AskPat 456 Episode Transcript
Pat Flynn: Hey, what's up, everybody? Pat Flynn here, and welcome to Episode 456 of AskPat. Thank you so much for joining me today.
We've a great question today from Nick, but before we get to that I do want to thank today's sponsor, which is AWeber.com, the very first e-mail service provider that I've used, and I've used them for over five years, continue to use them on a number of different websites, and I recommend them for those of us who are just starting out with building our e-mail list, because they make it incredibly easy. Plus, they have the best customer service, they connect with the most third party products to help you build your e-mail list, too, like LeadPages and OptinMonster, and a whole number of different products that allow you to increase your conversion rates into your e-mail list, too. Go ahead and check it out for free for 30 days by going to AWeber.com/askpat. Again, that's AWeber, A-W-E-B-E-R, .com/askpat.
All right? Here's today's question from Nick.
Nick: Hi, Pat. My name is Nick Collins. I'm a newer affiliate, and I would like to know your thoughts on promoting one affiliate product per page or multiple products per page. My current website, that I just created, www.UsefulResources.org. Also, of all the web hosting sites that offer affiliates, why did you choose Bluehost? Thanks, Pat.
Pat Flynn: Hey, Nick. What's up? Thank you so much for this question. I really appreciate it. Let's talk about affiliate marketing. The goal of affiliate marketing, I feel, is to give your audience the resource that they need to best succeed on the way to their path to success. If you give them too many options a lot of times it just confuses them, and that is not providing them the best value, I feel. Of course, this comes from a personal brand. You know, Smart Passive Income is the website's name, but it is very much Pat Flynn who is behind the brand, and as I'm trying to build a relationship with my audience, I want to be like their friend. A friend wouldn't try and confuse a friend who is asking for help, right? If a friend came up to me and said, “Pat, what is the best van that I should buy?” If I told them, “Well, the Toyota Sienna is great for these reasons, but then there's also the Honda Odyssey, which is good, and then there's the Volkswagen one that came out in the … ” I won't get into the EPA stuff. “But then there's this van, and then there's this van, and here are all of the different vans you can use. These are all great. Here are all my different ratings for them.” I would just confuse them. It's a trusted friend, and as Mark Zuckerberg said,”There's no better recommendation than one that comes from a trusted friend,” and that's what I'm trying to do online.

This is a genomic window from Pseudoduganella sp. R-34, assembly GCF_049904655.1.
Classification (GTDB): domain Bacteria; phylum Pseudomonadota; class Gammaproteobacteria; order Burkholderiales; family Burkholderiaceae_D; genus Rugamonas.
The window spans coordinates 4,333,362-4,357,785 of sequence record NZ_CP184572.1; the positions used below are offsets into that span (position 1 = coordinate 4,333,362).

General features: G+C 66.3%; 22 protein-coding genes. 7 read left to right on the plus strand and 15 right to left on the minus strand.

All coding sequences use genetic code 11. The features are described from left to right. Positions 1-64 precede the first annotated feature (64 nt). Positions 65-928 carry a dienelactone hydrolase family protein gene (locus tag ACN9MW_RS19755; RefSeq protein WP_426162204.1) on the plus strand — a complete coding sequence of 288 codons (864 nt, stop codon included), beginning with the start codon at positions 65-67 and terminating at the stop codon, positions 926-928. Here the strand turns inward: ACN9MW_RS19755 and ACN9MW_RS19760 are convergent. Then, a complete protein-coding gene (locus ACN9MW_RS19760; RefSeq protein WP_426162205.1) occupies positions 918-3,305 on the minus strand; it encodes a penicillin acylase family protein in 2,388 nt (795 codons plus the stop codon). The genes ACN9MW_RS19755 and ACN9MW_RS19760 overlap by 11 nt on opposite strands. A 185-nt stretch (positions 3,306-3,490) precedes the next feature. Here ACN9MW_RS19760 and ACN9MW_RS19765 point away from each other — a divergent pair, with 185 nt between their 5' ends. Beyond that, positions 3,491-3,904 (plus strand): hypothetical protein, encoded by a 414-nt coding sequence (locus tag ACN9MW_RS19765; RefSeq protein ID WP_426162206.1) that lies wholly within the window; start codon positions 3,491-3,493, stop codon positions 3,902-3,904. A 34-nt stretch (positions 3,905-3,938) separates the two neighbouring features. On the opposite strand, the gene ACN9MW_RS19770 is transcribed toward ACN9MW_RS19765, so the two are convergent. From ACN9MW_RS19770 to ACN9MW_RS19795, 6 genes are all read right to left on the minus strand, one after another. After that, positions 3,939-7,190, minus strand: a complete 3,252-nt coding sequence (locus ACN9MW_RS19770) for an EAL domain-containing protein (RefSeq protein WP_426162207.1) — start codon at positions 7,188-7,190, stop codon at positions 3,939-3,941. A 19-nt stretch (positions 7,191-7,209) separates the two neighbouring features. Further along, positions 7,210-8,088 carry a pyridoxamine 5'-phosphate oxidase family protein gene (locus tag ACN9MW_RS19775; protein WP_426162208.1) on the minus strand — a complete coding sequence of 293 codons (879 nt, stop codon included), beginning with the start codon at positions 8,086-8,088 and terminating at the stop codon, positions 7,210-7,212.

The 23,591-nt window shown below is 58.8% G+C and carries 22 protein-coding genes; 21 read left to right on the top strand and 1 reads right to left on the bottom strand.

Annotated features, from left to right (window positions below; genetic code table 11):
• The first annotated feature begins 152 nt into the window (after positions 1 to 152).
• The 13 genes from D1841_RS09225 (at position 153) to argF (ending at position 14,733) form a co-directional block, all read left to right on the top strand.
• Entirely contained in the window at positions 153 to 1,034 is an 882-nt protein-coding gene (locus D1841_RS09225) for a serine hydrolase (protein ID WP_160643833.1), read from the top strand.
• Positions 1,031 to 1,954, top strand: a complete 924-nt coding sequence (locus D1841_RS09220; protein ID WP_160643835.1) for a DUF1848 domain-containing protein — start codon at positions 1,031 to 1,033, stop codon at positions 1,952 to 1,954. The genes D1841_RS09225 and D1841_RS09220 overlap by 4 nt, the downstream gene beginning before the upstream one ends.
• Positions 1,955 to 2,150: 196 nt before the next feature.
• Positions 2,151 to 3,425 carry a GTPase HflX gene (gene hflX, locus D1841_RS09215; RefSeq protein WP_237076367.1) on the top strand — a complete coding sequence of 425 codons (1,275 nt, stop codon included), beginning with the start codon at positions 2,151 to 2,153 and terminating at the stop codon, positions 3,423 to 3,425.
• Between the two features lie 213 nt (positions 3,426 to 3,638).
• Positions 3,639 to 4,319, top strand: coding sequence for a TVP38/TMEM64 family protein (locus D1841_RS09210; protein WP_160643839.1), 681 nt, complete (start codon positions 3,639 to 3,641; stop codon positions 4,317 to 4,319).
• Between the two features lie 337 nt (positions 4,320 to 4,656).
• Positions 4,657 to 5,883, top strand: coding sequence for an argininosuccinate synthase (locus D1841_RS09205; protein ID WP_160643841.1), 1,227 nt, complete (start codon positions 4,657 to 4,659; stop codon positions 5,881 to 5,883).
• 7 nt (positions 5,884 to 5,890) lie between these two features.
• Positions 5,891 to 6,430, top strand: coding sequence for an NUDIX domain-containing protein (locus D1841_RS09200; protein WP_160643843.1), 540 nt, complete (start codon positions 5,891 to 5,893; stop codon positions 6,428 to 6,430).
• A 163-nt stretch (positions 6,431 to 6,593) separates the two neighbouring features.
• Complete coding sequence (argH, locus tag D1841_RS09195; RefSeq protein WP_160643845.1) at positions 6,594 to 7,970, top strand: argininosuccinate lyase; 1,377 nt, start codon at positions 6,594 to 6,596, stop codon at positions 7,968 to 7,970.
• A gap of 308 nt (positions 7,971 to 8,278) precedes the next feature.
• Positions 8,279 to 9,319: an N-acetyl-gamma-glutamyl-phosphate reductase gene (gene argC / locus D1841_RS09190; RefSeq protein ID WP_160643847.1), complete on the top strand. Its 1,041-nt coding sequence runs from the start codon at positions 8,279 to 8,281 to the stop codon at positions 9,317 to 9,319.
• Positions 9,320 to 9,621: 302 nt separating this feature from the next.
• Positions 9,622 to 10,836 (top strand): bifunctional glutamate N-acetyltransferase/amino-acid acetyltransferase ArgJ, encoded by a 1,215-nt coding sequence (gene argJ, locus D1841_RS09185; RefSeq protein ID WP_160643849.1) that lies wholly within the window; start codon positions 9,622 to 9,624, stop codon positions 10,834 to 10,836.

Now, the way that I approach this is if somebody were to ask me, “Pat, what is the best van out there for me?” It's very easy. “Well, I only know one van, but I love it for these reasons. It is the 2012 Toyota Sienna, that's the car I drive, and here's why I like it: I use it every day, these are the things I love about it, these are the things that could be improved, but you know what? It's okay, because these things make up for it.” That's it. Again, I'm giving my true life experience to help somebody make a decision as opposed to sharing all the information in the world about this thing that this person's trying to buy. Which one do you feel is going to work out better? That's why on a particular page, like my resource page, whenever I have a particular option to choose a solution for something, like hosting, I just choose the one that I'm most familiar with, the one that I trust, and the one that I've worked with in the past, and know that's going to take care of my audience.